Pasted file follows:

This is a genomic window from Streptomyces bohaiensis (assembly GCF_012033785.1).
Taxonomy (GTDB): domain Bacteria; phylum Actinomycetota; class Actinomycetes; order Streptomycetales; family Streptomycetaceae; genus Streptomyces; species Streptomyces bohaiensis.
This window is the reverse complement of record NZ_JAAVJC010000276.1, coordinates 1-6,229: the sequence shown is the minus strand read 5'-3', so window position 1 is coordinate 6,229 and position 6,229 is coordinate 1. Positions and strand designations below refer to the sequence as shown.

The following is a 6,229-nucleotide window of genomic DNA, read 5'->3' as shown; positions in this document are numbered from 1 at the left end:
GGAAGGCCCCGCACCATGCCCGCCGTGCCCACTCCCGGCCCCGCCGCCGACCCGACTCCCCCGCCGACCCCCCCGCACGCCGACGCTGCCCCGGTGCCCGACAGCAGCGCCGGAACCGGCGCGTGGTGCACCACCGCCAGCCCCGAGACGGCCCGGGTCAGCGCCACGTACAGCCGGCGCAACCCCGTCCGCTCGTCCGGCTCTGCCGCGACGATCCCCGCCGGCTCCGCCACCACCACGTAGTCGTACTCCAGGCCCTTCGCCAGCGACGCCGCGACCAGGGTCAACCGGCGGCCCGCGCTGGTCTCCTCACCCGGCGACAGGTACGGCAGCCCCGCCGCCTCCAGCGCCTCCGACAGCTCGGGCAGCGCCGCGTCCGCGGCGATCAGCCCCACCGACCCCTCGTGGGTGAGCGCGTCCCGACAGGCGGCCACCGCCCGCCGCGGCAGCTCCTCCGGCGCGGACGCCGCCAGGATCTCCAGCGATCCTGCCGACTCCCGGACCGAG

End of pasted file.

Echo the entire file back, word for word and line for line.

This is a genomic window from Streptomyces bohaiensis (assembly GCF_012033785.1).
Taxonomy (GTDB): domain Bacteria; phylum Actinomycetota; class Actinomycetes; order Streptomycetales; family Streptomycetaceae; genus Streptomyces; species Streptomyces bohaiensis.
This window is the reverse complement of record NZ_JAAVJC010000276.1, coordinates 1-6,229: the sequence shown is the minus strand read 5'-3', so window position 1 is coordinate 6,229 and position 6,229 is coordinate 1. Positions and strand designations below refer to the sequence as shown.

The following is a 6,229-nucleotide window of genomic DNA, read 5'->3' as shown; positions in this document are numbered from 1 at the left end:
GGAAGGCCCCGCACCATGCCCGCCGTGCCCACTCCCGGCCCCGCCGCCGACCCGACTCCCCCGCCGACCCCCCCGCACGCCGACGCTGCCCCGGTGCCCGACAGCAGCGCCGGAACCGGCGCGTGGTGCACCACCGCCAGCCCCGAGACGGCCCGGGTCAGCGCCACGTACAGCCGGCGCAACCCCGTCCGCTCGTCCGGCTCTGCCGCGACGATCCCCGCCGGCTCCGCCACCACCACGTAGTCGTACTCCAGGCCCTTCGCCAGCGACGCCGCGACCAGGGTCAACCGGCGGCCCGCGCTGGTCTCCTCACCCGGCGACAGGTACGGCAGCCCCGCCGCCTCCAGCGCCTCCGACAGCTCGGGCAGCGCCGCGTCCGCGGCGATCAGCCCCACCGACCCCTCGTGGGTGAGCGCGTCCCGACAGGCGGCCACCGCCCGCCGCGGCAGCTCCTCCGGCGCGGACGCCGCCAGGATCTCCAGCGATCCTGCCGACTCCCGGACCGAG